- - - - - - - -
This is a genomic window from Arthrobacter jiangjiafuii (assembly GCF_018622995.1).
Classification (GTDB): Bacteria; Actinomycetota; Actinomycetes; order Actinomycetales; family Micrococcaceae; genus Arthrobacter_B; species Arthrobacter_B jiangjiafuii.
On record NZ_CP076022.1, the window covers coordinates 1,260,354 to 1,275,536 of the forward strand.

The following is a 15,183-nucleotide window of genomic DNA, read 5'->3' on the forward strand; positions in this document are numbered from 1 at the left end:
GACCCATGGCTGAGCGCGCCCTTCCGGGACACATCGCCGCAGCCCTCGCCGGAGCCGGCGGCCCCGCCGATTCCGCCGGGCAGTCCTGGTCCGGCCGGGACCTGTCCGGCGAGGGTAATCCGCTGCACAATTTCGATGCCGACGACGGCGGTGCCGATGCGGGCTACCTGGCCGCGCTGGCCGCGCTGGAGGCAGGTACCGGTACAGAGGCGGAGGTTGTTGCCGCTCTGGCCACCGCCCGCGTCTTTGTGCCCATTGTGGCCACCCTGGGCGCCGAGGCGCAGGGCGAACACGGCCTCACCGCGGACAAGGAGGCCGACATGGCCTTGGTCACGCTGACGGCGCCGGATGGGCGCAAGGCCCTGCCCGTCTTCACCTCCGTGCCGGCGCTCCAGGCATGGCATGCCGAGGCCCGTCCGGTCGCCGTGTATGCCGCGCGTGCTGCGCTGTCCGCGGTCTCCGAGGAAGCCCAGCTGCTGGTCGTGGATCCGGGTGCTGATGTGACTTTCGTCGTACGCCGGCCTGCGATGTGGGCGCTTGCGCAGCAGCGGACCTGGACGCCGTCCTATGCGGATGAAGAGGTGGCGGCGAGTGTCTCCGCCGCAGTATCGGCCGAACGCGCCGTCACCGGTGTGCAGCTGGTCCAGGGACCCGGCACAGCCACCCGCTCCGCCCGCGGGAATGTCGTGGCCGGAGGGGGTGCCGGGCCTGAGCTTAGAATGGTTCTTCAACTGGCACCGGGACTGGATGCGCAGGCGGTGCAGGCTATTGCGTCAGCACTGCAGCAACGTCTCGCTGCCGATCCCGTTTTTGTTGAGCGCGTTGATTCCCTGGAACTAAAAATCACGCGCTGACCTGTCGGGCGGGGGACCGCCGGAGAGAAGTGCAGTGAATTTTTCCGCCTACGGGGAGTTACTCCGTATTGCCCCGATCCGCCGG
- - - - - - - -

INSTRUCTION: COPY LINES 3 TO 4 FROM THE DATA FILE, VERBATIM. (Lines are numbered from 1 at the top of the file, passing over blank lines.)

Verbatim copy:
On record NZ_CP076022.1, the window covers coordinates 1,260,354 to 1,275,536 of the forward strand.

The following is a 15,183-nucleotide window of genomic DNA, read 5'->3' on the forward strand; positions in this document are numbered from 1 at the left end: